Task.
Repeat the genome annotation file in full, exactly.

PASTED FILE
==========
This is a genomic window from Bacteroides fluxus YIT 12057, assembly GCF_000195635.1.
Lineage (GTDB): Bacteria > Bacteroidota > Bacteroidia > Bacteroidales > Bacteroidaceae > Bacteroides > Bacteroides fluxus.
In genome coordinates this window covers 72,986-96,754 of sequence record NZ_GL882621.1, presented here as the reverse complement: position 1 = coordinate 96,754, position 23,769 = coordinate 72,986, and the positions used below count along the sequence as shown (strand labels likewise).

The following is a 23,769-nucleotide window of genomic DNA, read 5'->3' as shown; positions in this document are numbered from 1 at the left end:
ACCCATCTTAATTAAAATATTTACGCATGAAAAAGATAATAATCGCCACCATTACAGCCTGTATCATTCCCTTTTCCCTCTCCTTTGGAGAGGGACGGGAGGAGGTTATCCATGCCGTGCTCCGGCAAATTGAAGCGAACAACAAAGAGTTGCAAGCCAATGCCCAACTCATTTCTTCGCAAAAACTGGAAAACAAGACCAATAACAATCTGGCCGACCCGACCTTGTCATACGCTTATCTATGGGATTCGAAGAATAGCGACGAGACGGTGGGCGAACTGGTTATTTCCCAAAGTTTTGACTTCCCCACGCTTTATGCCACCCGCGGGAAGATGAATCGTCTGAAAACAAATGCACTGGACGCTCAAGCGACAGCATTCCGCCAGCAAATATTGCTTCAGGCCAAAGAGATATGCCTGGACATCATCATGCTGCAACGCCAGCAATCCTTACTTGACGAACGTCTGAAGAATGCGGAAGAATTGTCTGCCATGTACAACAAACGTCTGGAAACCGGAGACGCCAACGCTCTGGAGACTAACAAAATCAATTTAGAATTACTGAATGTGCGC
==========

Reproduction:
This is a genomic window from Bacteroides fluxus YIT 12057, assembly GCF_000195635.1.
Lineage (GTDB): Bacteria > Bacteroidota > Bacteroidia > Bacteroidales > Bacteroidaceae > Bacteroides > Bacteroides fluxus.
In genome coordinates this window covers 72,986-96,754 of sequence record NZ_GL882621.1, presented here as the reverse complement: position 1 = coordinate 96,754, position 23,769 = coordinate 72,986, and the positions used below count along the sequence as shown (strand labels likewise).

The following is a 23,769-nucleotide window of genomic DNA, read 5'->3' as shown; positions in this document are numbered from 1 at the left end:
ACCCATCTTAATTAAAATATTTACGCATGAAAAAGATAATAATCGCCACCATTACAGCCTGTATCATTCCCTTTTCCCTCTCCTTTGGAGAGGGACGGGAGGAGGTTATCCATGCCGTGCTCCGGCAAATTGAAGCGAACAACAAAGAGTTGCAAGCCAATGCCCAACTCATTTCTTCGCAAAAACTGGAAAACAAGACCAATAACAATCTGGCCGACCCGACCTTGTCATACGCTTATCTATGGGATTCGAAGAATAGCGACGAGACGGTGGGCGAACTGGTTATTTCCCAAAGTTTTGACTTCCCCACGCTTTATGCCACCCGCGGGAAGATGAATCGTCTGAAAACAAATGCACTGGACGCTCAAGCGACAGCATTCCGCCAGCAAATATTGCTTCAGGCCAAAGAGATATGCCTGGACATCATCATGCTGCAACGCCAGCAATCCTTACTTGACGAACGTCTGAAGAATGCGGAAGAATTGTCTGCCATGTACAACAAACGTCTGGAAACCGGAGACGCCAACGCTCTGGAGACTAACAAAATCAATTTAGAATTACTGAATGTGCGC